Embrace the Wolf. How To Make Fear Your Friend.

Posted on Saturday, July 17, 2010 in Leadership

Is fear snapping you awake in the middle of the night?

Do you find yourself paralyzed by panic or terror?

Maybe you think you should always sleep like a baby. Maybe you’ve been told “that’s how things should be.”

But if you’re taking risks, pushing your life forward and not sitting on your hands, you’ll encounter fear. It’ll cause anxiety and keep you up.

Whatever your sleep habits, most people, when faced with fear, will choose one of two lousy options: fight or flee. And most of the time, you’ll either lose the fight or won’t be able to run fast enough to flee it.

Which brings us to a third option: embracing it.

And one of the most powerful ways I’ve found to embrace it, is through poetry.

Poetry is one of the last bastions of bold speech in our culture. Courage can be found in poetry that you are hard pressed to find anywhere else.

Poetry is the clearest journalism that we have. While some people say poetry is obscure and difficult to understand, others say they liked poetry when they were younger until it was knocked out of them through tedious analysis in high school English.

In fact, both conditions can be reconciled. Poetry that is allusive and remote is only a fraction of what is available.

I would contend that a love of language is innate in humans. Think of how little kids rhyme and play with words. There are so many good poems that speak to the human heart and to our common life.

Poetry that is clear, honest, direct, and address the beauty and challenges of everyday living can be the wake-up call needed to counter the big fear interrupting your sleep. This clarity can lead to bold and transformative action.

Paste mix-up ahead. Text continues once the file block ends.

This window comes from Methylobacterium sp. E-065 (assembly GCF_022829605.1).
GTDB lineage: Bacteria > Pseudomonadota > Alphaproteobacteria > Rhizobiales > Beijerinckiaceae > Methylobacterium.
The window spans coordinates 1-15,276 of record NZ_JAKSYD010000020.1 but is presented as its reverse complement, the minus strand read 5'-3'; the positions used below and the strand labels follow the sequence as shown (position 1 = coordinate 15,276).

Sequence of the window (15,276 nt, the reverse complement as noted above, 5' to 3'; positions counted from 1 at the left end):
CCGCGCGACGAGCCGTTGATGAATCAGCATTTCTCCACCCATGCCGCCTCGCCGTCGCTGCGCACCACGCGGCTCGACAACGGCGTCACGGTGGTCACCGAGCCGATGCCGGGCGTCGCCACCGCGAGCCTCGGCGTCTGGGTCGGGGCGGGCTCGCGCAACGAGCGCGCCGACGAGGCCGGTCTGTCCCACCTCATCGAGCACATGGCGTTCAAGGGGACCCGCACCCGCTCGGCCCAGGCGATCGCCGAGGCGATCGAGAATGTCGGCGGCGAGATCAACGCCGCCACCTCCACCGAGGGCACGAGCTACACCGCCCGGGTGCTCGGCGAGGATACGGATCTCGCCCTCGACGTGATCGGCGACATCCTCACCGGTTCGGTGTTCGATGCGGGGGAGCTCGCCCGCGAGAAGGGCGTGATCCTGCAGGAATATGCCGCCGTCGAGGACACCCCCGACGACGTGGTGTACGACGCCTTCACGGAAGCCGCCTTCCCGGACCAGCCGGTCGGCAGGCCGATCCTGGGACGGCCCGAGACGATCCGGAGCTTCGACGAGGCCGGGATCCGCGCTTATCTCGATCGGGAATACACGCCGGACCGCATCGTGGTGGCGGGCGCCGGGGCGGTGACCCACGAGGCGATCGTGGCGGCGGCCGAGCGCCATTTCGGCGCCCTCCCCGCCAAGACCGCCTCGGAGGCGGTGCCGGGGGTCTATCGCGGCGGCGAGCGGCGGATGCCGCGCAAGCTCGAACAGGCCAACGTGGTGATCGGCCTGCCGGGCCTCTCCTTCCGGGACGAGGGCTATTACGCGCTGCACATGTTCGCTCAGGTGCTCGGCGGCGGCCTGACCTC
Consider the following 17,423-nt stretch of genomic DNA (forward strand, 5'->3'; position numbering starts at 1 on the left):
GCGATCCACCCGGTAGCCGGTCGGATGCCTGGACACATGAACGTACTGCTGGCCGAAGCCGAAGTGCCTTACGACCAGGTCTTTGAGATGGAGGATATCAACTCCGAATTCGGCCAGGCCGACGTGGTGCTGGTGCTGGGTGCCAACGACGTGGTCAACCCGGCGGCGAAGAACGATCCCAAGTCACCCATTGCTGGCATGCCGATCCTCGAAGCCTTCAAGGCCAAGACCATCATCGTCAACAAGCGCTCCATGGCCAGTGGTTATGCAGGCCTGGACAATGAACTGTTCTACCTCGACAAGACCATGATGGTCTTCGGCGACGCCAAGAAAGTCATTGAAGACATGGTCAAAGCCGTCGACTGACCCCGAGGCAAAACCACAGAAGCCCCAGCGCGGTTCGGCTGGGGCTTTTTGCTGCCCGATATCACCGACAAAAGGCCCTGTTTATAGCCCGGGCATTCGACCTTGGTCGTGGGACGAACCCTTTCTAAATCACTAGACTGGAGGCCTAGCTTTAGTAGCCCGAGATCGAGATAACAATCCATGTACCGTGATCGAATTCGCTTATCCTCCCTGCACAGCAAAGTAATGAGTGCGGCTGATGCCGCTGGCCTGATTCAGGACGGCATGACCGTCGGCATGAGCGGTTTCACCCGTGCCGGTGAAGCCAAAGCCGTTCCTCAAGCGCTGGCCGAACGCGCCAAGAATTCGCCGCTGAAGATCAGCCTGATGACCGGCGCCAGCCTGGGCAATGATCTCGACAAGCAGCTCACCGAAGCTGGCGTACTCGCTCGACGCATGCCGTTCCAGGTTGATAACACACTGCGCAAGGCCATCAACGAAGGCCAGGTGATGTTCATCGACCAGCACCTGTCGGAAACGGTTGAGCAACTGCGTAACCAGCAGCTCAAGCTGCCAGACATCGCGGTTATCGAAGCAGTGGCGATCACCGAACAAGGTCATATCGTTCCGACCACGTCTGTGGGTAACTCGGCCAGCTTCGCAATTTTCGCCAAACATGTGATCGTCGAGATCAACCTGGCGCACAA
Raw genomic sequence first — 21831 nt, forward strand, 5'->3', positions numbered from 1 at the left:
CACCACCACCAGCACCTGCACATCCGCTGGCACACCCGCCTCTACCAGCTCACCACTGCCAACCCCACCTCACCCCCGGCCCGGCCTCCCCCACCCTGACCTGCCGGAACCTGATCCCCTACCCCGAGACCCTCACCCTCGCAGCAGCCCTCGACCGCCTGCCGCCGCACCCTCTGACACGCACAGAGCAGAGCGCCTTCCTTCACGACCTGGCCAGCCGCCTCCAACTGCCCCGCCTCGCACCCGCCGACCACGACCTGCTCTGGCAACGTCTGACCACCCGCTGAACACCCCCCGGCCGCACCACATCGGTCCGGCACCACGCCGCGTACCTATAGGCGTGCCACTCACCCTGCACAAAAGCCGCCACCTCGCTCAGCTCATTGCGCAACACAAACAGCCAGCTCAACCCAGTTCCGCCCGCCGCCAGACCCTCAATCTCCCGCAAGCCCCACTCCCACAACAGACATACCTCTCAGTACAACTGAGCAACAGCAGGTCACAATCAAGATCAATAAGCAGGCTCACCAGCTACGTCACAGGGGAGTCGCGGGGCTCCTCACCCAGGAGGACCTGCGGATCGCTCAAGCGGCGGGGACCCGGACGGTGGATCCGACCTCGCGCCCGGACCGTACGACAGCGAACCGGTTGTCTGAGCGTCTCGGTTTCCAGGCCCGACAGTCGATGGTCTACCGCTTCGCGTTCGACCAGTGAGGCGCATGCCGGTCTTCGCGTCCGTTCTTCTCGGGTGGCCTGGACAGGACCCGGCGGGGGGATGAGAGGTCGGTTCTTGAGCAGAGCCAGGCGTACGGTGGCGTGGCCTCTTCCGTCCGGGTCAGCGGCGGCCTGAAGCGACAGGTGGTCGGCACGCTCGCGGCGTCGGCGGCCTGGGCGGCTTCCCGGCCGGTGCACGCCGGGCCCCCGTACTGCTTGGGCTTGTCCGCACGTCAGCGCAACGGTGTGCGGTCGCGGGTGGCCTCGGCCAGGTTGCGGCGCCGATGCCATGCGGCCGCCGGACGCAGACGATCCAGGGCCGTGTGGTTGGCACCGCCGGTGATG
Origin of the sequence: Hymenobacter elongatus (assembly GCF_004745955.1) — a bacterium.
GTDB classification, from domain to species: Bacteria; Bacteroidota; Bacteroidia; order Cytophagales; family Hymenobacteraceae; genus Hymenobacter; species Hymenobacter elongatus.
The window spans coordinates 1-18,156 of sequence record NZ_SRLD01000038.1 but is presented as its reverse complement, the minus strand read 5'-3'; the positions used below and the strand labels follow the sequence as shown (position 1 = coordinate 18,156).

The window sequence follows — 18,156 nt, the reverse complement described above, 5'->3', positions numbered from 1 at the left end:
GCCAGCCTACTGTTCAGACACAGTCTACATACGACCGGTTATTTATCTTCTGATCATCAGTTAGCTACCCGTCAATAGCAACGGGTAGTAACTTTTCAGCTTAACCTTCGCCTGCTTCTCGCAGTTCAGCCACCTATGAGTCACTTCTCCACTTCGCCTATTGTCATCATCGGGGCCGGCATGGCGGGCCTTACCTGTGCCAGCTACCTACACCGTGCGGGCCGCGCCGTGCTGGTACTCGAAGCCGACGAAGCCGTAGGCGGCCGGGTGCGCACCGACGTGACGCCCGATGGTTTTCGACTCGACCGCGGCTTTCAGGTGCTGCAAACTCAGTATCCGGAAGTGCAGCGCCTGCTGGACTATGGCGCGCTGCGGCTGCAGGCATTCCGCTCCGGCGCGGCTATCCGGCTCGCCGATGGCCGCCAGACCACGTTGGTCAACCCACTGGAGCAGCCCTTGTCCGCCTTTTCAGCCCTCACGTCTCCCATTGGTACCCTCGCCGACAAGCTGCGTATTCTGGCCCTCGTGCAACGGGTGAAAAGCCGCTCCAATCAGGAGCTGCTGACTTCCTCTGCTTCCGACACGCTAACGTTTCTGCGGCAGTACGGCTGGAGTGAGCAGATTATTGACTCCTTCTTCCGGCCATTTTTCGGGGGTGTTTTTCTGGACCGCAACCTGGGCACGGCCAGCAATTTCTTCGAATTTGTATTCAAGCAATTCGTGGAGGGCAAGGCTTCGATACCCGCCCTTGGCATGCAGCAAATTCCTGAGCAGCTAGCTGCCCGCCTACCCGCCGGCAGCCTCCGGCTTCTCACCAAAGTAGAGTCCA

Which brings us back to that third option, found in a poem. Think of your fear in the middle of the night as a wolf. Get as close to your fear as possible. It’s time to embrace your fear. Go ahead–lick the snout of the wolf.

The Wolf At Two A.M.
Snapped awake
again, hail him with a smile and a slap
on his frizzled back.
He has come to remind–
anxiety is a favorite cousin
of being alive. Breathe his hot breath
till it blends your own.
Ask permission to lick his snout.
Will he cower you into terror?
Will he tear you to shreds?
Escort him to your kitchen.
Whip up a meal,
whatever he wants. When you can look
unflinching in his piercing eyes, when so close
you see his jagged teeth are
your edge, you are close.
Open a bottle of wine.
Toast, clink glasses, laugh.
Belly laugh until dawn’s breaking light.
If not this dark night then another.

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